How We Got The Scanning Electron Microscope

According to [Asianometry], no one believed in the scanning electron microscope. No one, that is, except [Charles Oatley].The video below tells the whole story.

The Cambridge graduate built radios during World War II and then joined Cambridge as a lecturer once the conflict was over. [Hans Busch] demonstrated using magnets to move electron beams, which suggested the possibility of creating a lens, and it was an obvious thought to make a microscope that uses electrons.

After all, electrons can have smaller wavelength than light, so a microscope using electrons could — in theory — image at a higher resolution. [Max Knoll] and [Ernst Ruska], in fact, developed the transmission electron microscope or TEM.

The TEM works by passing an electron beam through a very thin sample and detecting it on the other side. However, the goal was to build an electron device that bounced electrons off an object — a SEM or scanning electron microscope. [Knoll] did build a device using this principle. However, it had a broad beam and could only magnify 10X or so, and it did not scan like a modern scope.

A practical SEM would wait for [Manfred Baron von Ardenne] in 1937. Working with Siemens (who, yes, indirectly owns Hackaday), he created a crude SEM. It took 20 minutes to create an image on a piece of film, so it wasn’t very practical. After two years, World War II broke out, and the work was lost.

At RCA, [Vladimir Zworykin] did some work on SEM, but abandoned the poorly-working device as TEM devices were more attractive. Then, in the 1950s, [Charles Oatley] decided he wanted to build an electron microscope for Cambridge.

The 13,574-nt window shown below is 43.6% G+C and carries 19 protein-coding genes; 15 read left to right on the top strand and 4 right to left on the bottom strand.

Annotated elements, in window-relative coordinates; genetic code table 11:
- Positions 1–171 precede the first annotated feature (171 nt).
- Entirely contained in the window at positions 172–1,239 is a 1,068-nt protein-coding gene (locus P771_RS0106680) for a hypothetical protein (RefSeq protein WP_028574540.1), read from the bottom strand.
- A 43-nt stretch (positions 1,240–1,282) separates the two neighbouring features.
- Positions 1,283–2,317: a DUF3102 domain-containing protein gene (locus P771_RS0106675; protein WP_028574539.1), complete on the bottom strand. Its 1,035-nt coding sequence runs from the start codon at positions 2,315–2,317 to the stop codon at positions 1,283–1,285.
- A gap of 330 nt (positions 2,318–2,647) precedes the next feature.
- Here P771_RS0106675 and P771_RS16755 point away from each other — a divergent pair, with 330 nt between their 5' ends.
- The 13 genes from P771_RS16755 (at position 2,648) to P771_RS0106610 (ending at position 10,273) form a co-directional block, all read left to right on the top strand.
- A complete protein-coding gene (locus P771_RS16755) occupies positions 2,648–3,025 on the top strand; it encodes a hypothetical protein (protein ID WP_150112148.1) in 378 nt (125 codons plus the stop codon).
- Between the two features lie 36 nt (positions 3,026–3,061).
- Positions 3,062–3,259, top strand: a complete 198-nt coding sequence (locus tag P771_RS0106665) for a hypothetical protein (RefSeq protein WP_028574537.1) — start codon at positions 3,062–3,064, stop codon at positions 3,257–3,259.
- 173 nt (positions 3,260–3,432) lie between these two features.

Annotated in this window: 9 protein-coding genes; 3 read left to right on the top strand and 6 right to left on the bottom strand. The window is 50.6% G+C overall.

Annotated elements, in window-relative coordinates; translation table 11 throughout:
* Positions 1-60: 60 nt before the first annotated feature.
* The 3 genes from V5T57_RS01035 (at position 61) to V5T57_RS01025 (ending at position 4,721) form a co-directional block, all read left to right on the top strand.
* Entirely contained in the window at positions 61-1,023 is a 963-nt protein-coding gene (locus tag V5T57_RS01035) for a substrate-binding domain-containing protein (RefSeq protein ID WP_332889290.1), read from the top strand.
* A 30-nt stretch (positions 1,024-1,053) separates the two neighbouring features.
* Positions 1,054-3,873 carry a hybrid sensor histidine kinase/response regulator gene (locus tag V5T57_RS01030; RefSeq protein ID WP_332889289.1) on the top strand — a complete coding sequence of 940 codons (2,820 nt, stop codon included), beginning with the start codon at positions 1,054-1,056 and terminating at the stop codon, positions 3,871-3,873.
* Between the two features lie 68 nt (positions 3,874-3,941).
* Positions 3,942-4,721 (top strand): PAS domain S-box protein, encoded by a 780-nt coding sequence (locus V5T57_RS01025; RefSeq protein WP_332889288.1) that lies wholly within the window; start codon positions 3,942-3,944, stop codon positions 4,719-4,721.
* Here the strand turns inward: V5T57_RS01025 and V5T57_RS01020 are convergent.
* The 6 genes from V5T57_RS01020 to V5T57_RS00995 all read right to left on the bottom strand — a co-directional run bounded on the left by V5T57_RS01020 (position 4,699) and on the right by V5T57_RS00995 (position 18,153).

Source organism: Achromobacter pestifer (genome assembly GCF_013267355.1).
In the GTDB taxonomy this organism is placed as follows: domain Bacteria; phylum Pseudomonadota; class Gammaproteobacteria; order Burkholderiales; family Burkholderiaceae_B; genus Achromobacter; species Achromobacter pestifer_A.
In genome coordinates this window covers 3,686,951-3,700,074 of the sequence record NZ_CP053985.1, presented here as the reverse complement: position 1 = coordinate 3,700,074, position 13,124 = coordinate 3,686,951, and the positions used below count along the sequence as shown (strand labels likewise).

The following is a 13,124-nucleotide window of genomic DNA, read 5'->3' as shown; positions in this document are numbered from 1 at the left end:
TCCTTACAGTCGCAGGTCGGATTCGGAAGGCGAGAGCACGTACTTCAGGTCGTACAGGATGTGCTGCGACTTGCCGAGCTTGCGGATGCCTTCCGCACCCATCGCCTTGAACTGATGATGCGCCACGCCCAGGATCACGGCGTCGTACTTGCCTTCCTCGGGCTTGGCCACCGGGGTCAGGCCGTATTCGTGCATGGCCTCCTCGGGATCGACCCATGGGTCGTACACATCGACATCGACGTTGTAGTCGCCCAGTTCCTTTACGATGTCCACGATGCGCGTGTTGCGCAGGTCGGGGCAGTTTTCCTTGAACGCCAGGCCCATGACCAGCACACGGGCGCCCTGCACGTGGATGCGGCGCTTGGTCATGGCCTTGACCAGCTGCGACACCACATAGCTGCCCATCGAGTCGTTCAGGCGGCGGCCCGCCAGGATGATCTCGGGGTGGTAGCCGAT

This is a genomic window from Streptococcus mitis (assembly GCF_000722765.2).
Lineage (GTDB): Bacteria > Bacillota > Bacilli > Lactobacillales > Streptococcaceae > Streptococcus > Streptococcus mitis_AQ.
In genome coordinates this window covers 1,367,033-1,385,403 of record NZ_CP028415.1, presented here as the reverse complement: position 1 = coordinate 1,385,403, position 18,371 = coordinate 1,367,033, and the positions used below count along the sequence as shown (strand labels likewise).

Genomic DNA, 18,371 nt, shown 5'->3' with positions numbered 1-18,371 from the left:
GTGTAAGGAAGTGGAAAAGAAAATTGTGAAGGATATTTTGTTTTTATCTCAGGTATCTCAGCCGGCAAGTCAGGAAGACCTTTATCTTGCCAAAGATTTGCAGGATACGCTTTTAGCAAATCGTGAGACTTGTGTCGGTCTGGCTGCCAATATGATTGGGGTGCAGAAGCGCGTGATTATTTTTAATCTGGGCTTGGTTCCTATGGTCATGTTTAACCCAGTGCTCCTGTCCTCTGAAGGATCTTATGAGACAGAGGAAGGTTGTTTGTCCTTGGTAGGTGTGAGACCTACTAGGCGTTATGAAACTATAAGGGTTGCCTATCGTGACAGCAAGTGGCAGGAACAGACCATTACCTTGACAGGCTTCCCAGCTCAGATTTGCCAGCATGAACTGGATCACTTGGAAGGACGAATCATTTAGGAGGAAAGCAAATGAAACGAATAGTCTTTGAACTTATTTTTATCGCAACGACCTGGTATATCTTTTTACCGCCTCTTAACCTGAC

Cambridge produced a very successful instrument that exploited secondary electrons and backscatter. They sold over 500 units. The video mentions that SEMs don’t require sample preparation, but they really do—they just don’t require thin slicing with a microtome. Semiconductor devices are often gold-coated to make the insulating surface conductive, for example, but that’s much easier to do than slicing very thin layers.

This is a great story of someone with a dream to create and took a shot. Granted, the time was right and the University was a bit easier to please than a conventional corporate overlord.

We are anxious for someone to create a DIY SEM that is buildable. For now, your best bet is to find a junker on the surplus market and fix it up.

Image credit: [Hannes Grobe] CC-BY-SA 2.5

11 thoughts on “How We Got The Scanning Electron Microscope

    1. Came to post this, from what I remember from SEM training was that samples should be made conductive by evaporating gold on them to prevent charging. Albeit high-pressure SEM and the likes do exist

    2. Yes of course. If you read the rest of the sentence, it’s pretty clear. Unless what you have is naturally conductive you almost certainly want a gold coat. Insulators do poorly in a SEM.

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